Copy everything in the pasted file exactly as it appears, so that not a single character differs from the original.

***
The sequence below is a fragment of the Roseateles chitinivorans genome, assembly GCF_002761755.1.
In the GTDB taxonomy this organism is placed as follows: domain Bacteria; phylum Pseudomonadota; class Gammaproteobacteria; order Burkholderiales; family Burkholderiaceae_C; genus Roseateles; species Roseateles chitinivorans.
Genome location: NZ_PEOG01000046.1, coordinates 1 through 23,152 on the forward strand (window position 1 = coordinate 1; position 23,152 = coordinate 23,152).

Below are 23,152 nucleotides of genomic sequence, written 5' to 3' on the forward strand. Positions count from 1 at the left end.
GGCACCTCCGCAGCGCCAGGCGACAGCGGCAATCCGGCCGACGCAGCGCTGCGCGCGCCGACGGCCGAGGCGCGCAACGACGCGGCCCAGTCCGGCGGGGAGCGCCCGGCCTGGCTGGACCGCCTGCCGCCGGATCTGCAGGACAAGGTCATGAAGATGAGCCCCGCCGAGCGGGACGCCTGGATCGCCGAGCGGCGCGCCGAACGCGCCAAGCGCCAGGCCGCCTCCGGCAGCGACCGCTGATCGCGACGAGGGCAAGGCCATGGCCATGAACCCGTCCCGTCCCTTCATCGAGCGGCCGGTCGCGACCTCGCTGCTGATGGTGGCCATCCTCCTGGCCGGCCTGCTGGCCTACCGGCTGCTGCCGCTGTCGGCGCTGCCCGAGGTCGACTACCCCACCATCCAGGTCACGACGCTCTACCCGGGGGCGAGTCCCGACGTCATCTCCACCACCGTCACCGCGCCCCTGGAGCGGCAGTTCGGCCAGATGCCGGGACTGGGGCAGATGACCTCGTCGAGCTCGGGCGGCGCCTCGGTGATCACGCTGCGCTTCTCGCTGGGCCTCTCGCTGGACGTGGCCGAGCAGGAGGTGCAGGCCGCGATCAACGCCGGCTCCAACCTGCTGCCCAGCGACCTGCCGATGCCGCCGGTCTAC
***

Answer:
The sequence below is a fragment of the Roseateles chitinivorans genome, assembly GCF_002761755.1.
In the GTDB taxonomy this organism is placed as follows: domain Bacteria; phylum Pseudomonadota; class Gammaproteobacteria; order Burkholderiales; family Burkholderiaceae_C; genus Roseateles; species Roseateles chitinivorans.
Genome location: NZ_PEOG01000046.1, coordinates 1 through 23,152 on the forward strand (window position 1 = coordinate 1; position 23,152 = coordinate 23,152).

Below are 23,152 nucleotides of genomic sequence, written 5' to 3' on the forward strand. Positions count from 1 at the left end.
GGCACCTCCGCAGCGCCAGGCGACAGCGGCAATCCGGCCGACGCAGCGCTGCGCGCGCCGACGGCCGAGGCGCGCAACGACGCGGCCCAGTCCGGCGGGGAGCGCCCGGCCTGGCTGGACCGCCTGCCGCCGGATCTGCAGGACAAGGTCATGAAGATGAGCCCCGCCGAGCGGGACGCCTGGATCGCCGAGCGGCGCGCCGAACGCGCCAAGCGCCAGGCCGCCTCCGGCAGCGACCGCTGATCGCGACGAGGGCAAGGCCATGGCCATGAACCCGTCCCGTCCCTTCATCGAGCGGCCGGTCGCGACCTCGCTGCTGATGGTGGCCATCCTCCTGGCCGGCCTGCTGGCCTACCGGCTGCTGCCGCTGTCGGCGCTGCCCGAGGTCGACTACCCCACCATCCAGGTCACGACGCTCTACCCGGGGGCGAGTCCCGACGTCATCTCCACCACCGTCACCGCGCCCCTGGAGCGGCAGTTCGGCCAGATGCCGGGACTGGGGCAGATGACCTCGTCGAGCTCGGGCGGCGCCTCGGTGATCACGCTGCGCTTCTCGCTGGGCCTCTCGCTGGACGTGGCCGAGCAGGAGGTGCAGGCCGCGATCAACGCCGGCTCCAACCTGCTGCCCAGCGACCTGCCGATGCCGCCGGTCTAC